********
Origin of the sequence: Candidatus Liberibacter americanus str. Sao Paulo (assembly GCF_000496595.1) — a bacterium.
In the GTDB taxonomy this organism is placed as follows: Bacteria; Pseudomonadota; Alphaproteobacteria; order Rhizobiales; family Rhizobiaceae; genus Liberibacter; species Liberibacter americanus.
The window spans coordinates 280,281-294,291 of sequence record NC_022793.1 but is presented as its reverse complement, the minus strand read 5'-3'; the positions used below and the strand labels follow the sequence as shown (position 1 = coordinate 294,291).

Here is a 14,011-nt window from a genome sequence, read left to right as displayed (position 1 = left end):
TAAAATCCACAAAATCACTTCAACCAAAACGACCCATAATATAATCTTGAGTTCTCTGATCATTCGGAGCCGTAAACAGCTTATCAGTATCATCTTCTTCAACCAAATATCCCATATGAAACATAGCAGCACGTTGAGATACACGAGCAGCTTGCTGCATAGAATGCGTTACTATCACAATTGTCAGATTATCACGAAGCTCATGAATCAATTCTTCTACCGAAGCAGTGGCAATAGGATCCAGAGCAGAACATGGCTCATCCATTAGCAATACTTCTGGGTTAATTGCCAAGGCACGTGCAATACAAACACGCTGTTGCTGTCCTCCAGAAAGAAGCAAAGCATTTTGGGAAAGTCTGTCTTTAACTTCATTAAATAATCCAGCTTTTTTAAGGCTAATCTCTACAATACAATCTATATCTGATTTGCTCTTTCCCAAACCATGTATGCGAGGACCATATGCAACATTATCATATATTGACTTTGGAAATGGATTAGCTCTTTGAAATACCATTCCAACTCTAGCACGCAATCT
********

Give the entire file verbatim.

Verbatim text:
Origin of the sequence: Candidatus Liberibacter americanus str. Sao Paulo (assembly GCF_000496595.1) — a bacterium.
In the GTDB taxonomy this organism is placed as follows: Bacteria; Pseudomonadota; Alphaproteobacteria; order Rhizobiales; family Rhizobiaceae; genus Liberibacter; species Liberibacter americanus.
The window spans coordinates 280,281-294,291 of sequence record NC_022793.1 but is presented as its reverse complement, the minus strand read 5'-3'; the positions used below and the strand labels follow the sequence as shown (position 1 = coordinate 294,291).

Here is a 14,011-nt window from a genome sequence, read left to right as displayed (position 1 = left end):
TAAAATCCACAAAATCACTTCAACCAAAACGACCCATAATATAATCTTGAGTTCTCTGATCATTCGGAGCCGTAAACAGCTTATCAGTATCATCTTCTTCAACCAAATATCCCATATGAAACATAGCAGCACGTTGAGATACACGAGCAGCTTGCTGCATAGAATGCGTTACTATCACAATTGTCAGATTATCACGAAGCTCATGAATCAATTCTTCTACCGAAGCAGTGGCAATAGGATCCAGAGCAGAACATGGCTCATCCATTAGCAATACTTCTGGGTTAATTGCCAAGGCACGTGCAATACAAACACGCTGTTGCTGTCCTCCAGAAAGAAGCAAAGCATTTTGGGAAAGTCTGTCTTTAACTTCATTAAATAATCCAGCTTTTTTAAGGCTAATCTCTACAATACAATCTATATCTGATTTGCTCTTTCCCAAACCATGTATGCGAGGACCATATGCAACATTATCATATATTGACTTTGGAAATGGATTAGCTCTTTGAAATACCATTCCAACTCTAGCACGCAATCT